Barry Palser – A Tribute

I learned from John Petters earlier today the sad news that
Barry Palser has passed away.

The news came as a stunner because his band was one of the first
I followed, photographed and filmed when I got back into jazz some
15 years ago.

I will defer to others closer to him to pay tribute to
his contributions to jazz but I am impelled to include
this link
to just one of the posts I have included on Jazz&Jazz featuring his band.
It includes one of the Jazz&Jazz YouTubes I filmed of him over the years.
It happens to be my favourite.

The YouTube:

Peter M Butler

(YouTube © Peter M Butler, Jazz&Jazz)

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  1. Phil Probert says:

    What a loss to our musicians’ community. His Savoy band was already well-established when I went to Cambridge and joined the University band. He was terrifically friendly and supportive of us student players. We attended a number of parties chez Palser over the years. A feature of these was a notorious party drink he called Angel’s Tit – a lethal mixture of cream with an awesome collection of spirits stirred in. I can still feel the headaches! RIP Barry

  2. Sad news. Been one of our regulars for years and one of the best bands on the circuit. Will be missed. RIP

  3. Trevor Stent says:

    I am really sorry to hear of Barry’s passing. Just as for Phil Probert, he was a major figure in my jazz life in the early days at Cambridge. A huge character whose seemingly constant good humour enriched every situation, often hilariously. He had enthusiasm and drive in barrel loads and the jazz world benefitted from it enormously. On trombone, he was no Jack Teagarden, but his simple driving Kid Ory style was ideally suited to the jazz he wanted to play. It’s testament to his playing that he regularly played with some superb musicians in very successful bands.
    We then met up frequently in tours to Holland when I was there with the Blue Mags and once more there were plenty of laughs and good times. Fifteen years ago, when I started Fest Jazz in Brittany, Barry, ably assisted by Bridget, brought coachloads of spectators here and it was their energy and enthusiasm that helped convince me that the festival had an identity and a potential.

    The UK jazz world now has a huge Barry Palser shaped hole that it will be very difficult to fill, but the memories and his legacy will not be forgotten. Our thoughts are with Bridget and the family.

  4. Graham Newton says:

    I will not repeat what so many people have said in paying tribute to Barry’s playing, singing and good humour, though I agree with them wholeheartedly having listened to his bands over about 50 years. I would just like to show his generosity by adding my thanks to him for supporting our West Wickham Jazz Club. We are a small club, averaging perhaps 25 punters every fortnight and he led our resident band, though he had to travel 100 miles in each direction, leaving home around 4.30 and getting home at Lord knows what time. His nominal fee could not possibly have covered his costs. He clearly loved his music and delighted in sharing it with us.. As someone else has said, his very presence also meant that all the others in the band were top musicians. Many, many thanks, Barry.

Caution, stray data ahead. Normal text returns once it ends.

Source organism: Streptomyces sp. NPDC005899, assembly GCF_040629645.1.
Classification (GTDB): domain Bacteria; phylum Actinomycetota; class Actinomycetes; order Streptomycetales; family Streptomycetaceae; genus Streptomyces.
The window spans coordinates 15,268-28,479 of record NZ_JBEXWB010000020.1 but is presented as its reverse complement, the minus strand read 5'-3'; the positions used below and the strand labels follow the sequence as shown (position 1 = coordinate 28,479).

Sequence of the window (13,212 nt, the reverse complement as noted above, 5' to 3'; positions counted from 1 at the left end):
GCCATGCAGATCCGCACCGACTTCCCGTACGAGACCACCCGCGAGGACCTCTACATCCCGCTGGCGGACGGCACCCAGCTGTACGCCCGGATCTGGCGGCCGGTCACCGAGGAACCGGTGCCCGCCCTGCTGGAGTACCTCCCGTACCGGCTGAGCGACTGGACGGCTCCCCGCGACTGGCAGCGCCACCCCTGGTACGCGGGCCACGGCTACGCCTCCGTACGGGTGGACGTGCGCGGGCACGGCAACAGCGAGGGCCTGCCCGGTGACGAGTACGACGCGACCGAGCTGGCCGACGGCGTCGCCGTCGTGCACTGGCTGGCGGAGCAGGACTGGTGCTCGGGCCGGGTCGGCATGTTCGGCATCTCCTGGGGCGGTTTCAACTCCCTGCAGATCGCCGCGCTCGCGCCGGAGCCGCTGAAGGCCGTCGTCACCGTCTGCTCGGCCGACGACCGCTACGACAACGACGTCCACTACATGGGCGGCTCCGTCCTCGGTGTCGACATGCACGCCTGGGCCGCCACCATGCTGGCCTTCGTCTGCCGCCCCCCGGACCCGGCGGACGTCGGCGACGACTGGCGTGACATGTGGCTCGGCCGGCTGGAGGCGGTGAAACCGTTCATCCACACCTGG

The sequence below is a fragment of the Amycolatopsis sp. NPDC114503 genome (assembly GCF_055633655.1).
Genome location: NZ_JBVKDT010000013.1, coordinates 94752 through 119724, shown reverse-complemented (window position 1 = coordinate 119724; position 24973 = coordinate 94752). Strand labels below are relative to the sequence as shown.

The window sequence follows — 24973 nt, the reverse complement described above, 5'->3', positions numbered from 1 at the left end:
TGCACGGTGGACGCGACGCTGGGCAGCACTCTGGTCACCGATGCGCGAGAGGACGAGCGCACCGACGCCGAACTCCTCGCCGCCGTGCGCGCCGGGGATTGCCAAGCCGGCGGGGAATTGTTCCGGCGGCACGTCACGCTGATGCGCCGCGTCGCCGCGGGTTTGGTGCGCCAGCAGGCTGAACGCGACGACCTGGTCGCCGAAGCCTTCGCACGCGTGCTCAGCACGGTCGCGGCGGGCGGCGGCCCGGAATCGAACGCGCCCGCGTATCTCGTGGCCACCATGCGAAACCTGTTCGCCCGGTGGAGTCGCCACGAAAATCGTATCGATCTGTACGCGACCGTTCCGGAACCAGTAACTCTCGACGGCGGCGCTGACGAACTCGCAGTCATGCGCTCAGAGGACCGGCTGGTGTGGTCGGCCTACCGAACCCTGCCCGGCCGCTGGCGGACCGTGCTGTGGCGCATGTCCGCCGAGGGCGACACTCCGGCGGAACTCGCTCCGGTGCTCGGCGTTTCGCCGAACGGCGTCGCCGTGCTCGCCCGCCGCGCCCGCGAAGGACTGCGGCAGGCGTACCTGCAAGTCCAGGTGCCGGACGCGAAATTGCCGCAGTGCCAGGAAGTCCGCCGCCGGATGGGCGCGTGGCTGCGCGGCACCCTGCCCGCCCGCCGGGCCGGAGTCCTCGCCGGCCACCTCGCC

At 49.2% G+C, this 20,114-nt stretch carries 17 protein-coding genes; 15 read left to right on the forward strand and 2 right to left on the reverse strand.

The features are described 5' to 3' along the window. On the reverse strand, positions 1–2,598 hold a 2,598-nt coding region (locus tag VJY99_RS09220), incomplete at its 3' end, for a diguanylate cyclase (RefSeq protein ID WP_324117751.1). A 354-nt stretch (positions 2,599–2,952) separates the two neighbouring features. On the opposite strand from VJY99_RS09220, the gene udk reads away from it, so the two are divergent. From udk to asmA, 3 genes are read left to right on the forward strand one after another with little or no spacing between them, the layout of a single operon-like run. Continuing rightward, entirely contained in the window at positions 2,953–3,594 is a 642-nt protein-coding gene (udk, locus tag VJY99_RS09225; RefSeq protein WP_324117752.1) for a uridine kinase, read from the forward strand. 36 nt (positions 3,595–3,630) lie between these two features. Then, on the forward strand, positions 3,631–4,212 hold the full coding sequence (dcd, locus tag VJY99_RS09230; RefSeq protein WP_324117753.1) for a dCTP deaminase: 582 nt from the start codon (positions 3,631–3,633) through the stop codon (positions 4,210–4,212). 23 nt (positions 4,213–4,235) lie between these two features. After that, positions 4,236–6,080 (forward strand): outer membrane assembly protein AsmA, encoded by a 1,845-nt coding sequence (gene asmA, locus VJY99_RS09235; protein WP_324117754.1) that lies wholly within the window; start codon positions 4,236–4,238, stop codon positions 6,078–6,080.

5. Peter Butler says:

    At times like this such responses are especially comforting, Graham, to his family, his fellow musicians, his fans and friends – and for his support to me, Peter.

  6. Dennis Tuffin says:

    I have only just come across the news of Barry’s passing but I would like to add my own memories of our first meeting and his first attempt to play trombone while we were doing National Service at RAF Nicosia in 1955/56. Because of his sense of humour, I (a pianist) and the rest of the Alakeefic Jazz Band that we formed nicknamed him Neddy (Harry Secombe’s character in The Goon Show). We played regular gigs in the NAAFI and elsewhere and our unauthorised all-night sessions in the camp bandroom were legendary! Happy days! He once mentioned the Alakeefic band in a YouTube clip and I tried to make contact with him, but he didn’t respond. Perhaps he didn’t want to be reminded of his more youthful adventures.

  7. Peter Butler says:

    I too was saddened and stunned by Barry’s passing, Dennis. He was a friend and supportive of Jazz&Jazz.

  8. Bob Jackson says:

    I’ve only just seen the ‘news’ of Barry Palser’s death. He was tremendously welcoming of me as a sitter in Cambridge on trombone and vocals, and through him I met the wonderful Idle Hour Jazz band, including Phil Probert, who wrote above about Barry, and Trevor Stent who wrote below. Thank you Barry, rest in peace.

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